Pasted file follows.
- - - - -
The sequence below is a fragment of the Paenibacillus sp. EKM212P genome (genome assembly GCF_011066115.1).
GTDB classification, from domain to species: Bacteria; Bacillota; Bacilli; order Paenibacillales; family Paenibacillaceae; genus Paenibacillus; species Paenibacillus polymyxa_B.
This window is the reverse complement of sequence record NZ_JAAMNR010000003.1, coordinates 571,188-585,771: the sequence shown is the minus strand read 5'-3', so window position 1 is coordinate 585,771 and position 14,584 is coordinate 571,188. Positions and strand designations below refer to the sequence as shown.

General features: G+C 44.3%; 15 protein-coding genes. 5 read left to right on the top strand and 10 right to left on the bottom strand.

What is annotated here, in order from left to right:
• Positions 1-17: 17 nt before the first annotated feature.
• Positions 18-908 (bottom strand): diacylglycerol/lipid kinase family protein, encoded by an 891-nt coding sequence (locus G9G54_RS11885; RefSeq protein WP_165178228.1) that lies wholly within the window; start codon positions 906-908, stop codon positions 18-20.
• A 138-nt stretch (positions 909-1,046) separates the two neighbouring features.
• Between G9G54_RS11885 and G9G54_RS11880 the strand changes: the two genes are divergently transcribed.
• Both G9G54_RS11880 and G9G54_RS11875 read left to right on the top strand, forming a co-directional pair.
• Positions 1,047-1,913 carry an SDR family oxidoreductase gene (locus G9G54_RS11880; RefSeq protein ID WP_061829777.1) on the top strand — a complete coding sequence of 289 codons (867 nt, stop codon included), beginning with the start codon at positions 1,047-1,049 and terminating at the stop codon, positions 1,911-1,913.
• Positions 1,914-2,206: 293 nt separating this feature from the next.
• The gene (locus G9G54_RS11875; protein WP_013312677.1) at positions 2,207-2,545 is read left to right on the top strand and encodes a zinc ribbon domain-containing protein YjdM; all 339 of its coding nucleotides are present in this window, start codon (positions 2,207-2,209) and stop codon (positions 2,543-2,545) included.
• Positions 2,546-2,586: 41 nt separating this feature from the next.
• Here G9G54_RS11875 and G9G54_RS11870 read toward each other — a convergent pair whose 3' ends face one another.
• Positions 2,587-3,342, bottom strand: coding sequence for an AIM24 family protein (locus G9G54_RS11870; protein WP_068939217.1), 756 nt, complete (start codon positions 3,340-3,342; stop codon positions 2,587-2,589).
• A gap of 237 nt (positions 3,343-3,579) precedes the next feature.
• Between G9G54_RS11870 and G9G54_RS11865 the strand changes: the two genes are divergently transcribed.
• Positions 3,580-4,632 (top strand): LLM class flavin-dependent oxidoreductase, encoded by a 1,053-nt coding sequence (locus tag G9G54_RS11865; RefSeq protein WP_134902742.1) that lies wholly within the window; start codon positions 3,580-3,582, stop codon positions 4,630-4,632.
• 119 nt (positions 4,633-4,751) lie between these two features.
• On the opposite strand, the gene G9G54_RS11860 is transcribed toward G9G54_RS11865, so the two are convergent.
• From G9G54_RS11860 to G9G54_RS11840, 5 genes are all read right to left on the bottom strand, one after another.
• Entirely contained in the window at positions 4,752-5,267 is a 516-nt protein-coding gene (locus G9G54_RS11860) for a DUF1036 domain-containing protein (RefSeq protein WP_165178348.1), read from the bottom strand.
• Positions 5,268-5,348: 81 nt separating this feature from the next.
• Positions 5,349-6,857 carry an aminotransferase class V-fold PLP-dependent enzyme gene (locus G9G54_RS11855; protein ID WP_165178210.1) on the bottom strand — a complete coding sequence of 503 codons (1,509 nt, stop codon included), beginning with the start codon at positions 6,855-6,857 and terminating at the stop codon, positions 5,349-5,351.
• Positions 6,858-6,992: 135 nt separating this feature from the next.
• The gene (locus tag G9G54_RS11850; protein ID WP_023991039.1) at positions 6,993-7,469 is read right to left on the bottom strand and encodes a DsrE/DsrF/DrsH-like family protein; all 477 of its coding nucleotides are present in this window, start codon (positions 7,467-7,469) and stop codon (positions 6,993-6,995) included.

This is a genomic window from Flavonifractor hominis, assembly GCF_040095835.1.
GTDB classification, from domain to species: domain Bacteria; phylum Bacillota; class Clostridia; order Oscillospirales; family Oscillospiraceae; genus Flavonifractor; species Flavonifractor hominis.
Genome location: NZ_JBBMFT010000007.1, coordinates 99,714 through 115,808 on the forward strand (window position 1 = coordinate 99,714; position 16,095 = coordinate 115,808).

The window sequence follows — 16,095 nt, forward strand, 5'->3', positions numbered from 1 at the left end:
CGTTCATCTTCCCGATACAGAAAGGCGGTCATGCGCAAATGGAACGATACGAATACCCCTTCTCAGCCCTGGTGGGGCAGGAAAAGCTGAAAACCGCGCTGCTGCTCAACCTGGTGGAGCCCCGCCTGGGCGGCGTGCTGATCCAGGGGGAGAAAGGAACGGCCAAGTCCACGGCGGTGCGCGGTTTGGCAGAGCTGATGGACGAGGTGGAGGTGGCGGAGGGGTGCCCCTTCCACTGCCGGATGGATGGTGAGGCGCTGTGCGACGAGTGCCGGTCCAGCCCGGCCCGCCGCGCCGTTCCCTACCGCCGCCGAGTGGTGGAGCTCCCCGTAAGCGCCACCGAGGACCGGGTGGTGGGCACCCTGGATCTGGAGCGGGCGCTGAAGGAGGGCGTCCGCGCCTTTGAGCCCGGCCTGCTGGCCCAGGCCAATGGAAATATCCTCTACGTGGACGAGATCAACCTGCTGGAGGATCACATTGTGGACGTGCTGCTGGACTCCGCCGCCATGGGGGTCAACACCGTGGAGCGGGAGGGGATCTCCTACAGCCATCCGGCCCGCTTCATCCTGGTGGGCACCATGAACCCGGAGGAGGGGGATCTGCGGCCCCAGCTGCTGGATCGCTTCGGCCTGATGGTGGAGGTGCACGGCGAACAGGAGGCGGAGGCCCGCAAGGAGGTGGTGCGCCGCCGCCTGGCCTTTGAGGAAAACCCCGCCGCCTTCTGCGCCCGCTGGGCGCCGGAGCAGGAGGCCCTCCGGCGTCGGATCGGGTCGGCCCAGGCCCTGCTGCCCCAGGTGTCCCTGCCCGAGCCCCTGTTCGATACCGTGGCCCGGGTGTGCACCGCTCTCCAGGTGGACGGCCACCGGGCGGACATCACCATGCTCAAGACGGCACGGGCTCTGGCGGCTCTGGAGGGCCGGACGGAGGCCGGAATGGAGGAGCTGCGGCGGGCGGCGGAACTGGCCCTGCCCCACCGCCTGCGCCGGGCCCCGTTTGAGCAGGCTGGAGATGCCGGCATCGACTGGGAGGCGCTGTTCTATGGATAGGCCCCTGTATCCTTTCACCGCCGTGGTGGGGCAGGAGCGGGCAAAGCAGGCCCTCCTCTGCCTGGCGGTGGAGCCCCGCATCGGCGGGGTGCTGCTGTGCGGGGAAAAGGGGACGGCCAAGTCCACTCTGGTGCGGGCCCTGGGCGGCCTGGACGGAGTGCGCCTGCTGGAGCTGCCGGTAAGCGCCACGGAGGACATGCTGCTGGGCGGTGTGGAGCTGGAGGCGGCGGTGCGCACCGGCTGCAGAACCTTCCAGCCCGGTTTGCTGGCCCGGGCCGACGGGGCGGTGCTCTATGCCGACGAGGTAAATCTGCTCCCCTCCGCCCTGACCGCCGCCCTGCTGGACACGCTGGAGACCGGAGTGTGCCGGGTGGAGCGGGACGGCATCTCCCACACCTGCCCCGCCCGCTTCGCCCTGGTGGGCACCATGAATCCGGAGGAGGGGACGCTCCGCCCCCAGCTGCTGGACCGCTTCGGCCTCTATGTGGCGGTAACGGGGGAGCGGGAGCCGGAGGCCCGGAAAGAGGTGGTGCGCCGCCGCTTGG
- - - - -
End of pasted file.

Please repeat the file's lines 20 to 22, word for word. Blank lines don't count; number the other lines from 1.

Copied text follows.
• 119 nt (positions 4,633-4,751) lie between these two features.
• On the opposite strand, the gene G9G54_RS11860 is transcribed toward G9G54_RS11865, so the two are convergent.
• From G9G54_RS11860 to G9G54_RS11840, 5 genes are all read right to left on the bottom strand, one after another.